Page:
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How do I get my insurance to pay for my facial wasting treatment?
Jun 28, 2008

Hello Nelson-

I hope this finds you well. I wanted to check in with you to see if you were aware if there is any insurance coverage for silicone treatments for facial wasting. I have had several sessions, and it works great. It is not cheap, of course. I am in need of a refresher treatment. I should mention that my insurance is Medicare A,B and D. I receive my meds through a Blue Cross-Part D plan, backed up by ADAP.

Neal

Response from Mr. Vergel

Neal,

It is difficult to get reimbursement for Silikon 1000 since it is an off-label use for facial wasting, but you have nothing to lose and a lot to gain if you have your doctor write a medical necessity letter to send to your insurance company.

Here is a letter that Dr. Doug Mest wrote for my web site facialwasting.org for Sculptra. You can have your doctor use this letter as a template and also to use these scientific references. You can also visit the wonderful resource guide that TheBody.com has created for trying to get coverage for facial lipoatrophy reconstruction options from your insurance:

http://www.thebody.com/lipo/insurance.html

References for silicone and facial lipoatrophy:

http://findarticles.com/p/articles/mi_m0PDG/is_2_4/ai_n13559216

SAMPLE LETTER:

Insurance Co Name

Insurance Co Address

Patient Name

Subscriber #

Date

To Whom It May Concern:

This letter is written in regards to the medical necessity of restorative treatment for the facial deformities this patient suffers from secondary to HIV-Associated Lipoatrophy. Facial fat loss is the most devastating aspect of this condition as it can not be disguised by clothing or other means. Although the exact underlying mechanism of HIV-Associated Lipoatrophy is unknown (1), the devastating effects of this condition are known (2,3). Patients suffering from this condition are at an increased risk of depression, socially withdrawn and potentially suicidal. Furthermore, patients have even stopped their life saving HAART therapy without consultation with their physician in an attempt to stop this side effect. The implications for viral mutations, increasing viral load and worsening of patients underlying condition requiring more expensive treatments cannot be stressed enough. Treatment of HIV-Associated Lipoatrophy with Sculptra (Poly-L-Lactic Acid) has been shown to improve anxiety and depression scores (4) as well as improve patient's quality of life as measured by visual analogue scale (5). The use of Sculptra is clearly indicated as a reconstructive procedure; that is, repair of abnormal facial structure caused by HIV or its treatment, in order to create a normal appearance.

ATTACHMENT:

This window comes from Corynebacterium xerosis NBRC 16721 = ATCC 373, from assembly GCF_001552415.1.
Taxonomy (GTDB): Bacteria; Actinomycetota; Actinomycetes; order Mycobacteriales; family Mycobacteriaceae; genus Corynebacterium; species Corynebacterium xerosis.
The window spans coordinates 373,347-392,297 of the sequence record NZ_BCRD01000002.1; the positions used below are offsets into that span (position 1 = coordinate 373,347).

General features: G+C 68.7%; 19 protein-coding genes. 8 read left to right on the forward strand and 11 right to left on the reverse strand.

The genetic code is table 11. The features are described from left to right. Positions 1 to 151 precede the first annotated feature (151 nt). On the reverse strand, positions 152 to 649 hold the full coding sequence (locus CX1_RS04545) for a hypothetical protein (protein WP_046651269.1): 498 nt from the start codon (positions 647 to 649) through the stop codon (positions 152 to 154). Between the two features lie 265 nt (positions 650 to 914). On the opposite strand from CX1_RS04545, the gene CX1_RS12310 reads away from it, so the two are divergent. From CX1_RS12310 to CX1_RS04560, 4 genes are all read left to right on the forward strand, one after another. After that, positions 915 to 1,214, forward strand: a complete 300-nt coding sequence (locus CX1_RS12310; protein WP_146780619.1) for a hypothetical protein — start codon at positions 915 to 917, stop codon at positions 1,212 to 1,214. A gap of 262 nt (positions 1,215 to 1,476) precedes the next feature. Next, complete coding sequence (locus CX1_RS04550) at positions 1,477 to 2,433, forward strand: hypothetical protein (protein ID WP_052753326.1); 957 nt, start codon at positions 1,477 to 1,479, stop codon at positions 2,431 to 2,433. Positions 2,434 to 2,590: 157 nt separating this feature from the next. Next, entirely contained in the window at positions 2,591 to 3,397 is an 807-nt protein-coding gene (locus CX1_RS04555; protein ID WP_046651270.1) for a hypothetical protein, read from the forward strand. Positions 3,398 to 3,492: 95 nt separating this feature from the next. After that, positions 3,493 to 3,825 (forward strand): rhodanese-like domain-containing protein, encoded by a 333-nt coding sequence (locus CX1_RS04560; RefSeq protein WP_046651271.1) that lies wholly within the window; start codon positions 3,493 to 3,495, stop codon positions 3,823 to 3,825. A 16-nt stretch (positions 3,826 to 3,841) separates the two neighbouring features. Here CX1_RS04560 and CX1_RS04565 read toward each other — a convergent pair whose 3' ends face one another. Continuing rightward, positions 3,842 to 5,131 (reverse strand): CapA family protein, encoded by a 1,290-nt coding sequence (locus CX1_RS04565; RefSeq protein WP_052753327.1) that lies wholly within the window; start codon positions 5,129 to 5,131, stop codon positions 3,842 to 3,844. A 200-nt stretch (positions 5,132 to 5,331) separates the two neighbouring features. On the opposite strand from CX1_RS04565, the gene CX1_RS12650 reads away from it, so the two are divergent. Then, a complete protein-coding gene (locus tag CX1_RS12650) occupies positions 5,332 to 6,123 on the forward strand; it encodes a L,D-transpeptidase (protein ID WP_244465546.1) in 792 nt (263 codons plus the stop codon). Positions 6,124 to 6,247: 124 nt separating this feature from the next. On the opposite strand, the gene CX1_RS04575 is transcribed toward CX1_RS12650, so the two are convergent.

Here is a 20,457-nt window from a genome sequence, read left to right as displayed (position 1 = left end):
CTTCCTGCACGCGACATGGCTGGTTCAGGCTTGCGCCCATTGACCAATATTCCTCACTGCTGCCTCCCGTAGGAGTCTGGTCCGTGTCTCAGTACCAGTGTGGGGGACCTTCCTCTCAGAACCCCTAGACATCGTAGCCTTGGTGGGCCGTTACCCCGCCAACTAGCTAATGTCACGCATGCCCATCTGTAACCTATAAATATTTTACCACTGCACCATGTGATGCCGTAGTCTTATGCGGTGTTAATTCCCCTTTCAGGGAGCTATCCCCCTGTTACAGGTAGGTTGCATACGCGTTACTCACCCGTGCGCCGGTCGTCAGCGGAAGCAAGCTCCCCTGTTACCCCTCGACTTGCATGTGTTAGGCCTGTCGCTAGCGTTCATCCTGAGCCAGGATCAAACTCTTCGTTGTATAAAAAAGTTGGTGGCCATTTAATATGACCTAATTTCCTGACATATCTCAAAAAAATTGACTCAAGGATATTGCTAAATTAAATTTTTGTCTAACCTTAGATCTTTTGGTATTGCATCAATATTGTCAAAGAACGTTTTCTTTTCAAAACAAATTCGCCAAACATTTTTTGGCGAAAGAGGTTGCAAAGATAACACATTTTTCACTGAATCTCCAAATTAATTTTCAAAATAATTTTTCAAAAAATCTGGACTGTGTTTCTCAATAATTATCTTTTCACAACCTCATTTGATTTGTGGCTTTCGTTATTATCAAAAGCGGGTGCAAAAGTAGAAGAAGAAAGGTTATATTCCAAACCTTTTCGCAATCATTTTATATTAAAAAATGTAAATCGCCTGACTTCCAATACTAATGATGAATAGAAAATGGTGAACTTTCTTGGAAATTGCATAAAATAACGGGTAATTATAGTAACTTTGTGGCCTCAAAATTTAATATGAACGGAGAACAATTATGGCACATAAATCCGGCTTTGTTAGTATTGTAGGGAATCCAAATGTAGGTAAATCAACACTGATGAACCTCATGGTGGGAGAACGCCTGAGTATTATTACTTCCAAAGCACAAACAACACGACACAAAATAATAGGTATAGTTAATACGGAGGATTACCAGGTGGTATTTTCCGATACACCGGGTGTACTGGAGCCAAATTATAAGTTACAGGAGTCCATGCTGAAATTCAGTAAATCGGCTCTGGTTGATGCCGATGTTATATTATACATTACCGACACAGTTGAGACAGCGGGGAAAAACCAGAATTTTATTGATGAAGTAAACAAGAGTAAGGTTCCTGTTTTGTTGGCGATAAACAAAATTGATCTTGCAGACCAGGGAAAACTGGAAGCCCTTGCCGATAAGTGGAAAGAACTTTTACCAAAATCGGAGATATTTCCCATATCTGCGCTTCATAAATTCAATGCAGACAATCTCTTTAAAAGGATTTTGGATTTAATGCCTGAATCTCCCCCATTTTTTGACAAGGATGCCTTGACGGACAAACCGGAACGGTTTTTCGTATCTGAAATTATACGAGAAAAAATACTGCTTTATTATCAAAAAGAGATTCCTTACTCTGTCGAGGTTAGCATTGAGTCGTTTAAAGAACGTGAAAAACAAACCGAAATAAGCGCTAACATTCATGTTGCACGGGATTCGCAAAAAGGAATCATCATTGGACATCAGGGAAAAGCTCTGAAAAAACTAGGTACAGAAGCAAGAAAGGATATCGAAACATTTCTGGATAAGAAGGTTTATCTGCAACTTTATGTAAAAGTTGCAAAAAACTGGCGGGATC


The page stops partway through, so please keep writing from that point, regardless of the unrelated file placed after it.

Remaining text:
The safety and efficacy of Sculptra in restoring the normal facial contours of patients suffering from HIV-Associated Facial Lipoatrophy has been evaluated by the US FDA (6). Based on the available scientific evidence (4,5), the FDA granted approval of Sculptra as a restorative medical device for the specific indication of HIV-Associated Facial Lipoatrophy in August 2004.

For your information. the ICD9 diagnosis code for lipodystrophy is 272.6. HIV-related lipodystrophy syndrome consists of lipo-hypertrophy (fat accumulation in the visceral area and dorsocervical pad) and lipoatrophy (subcutaneous fat loss in the face, extremities and buttocks).

Due to the medical necessity of this treatment and the availability of a safe and effective treatment option, pre-approval is hereby requested for treatment of this patient's HIV-Associated Facial Lipoatrophy with Sculptra.

As this approval is relatively recent, I would be happy to further educate your company on this issue in any way that you might deem helpful. Please feel free to contact me at the above office with any questions you may have.

Sincerely,

References:

1) Montessori, V. CMAJ. 2004;170:229-238.

2) James J, Carruthers, A. Dermatol Surg. 2002;28:979-986.

3) Martinez, E. Drug Saf. 2001;24:157-166.

4) Moyle, GJ. HIV Medicine. 2004;5:82-87.

5) Valantin, M. AIDS. 2003;17:2471-2477.

6) FDA Scientific Advisory Panel 3/25/2004 Washington DC



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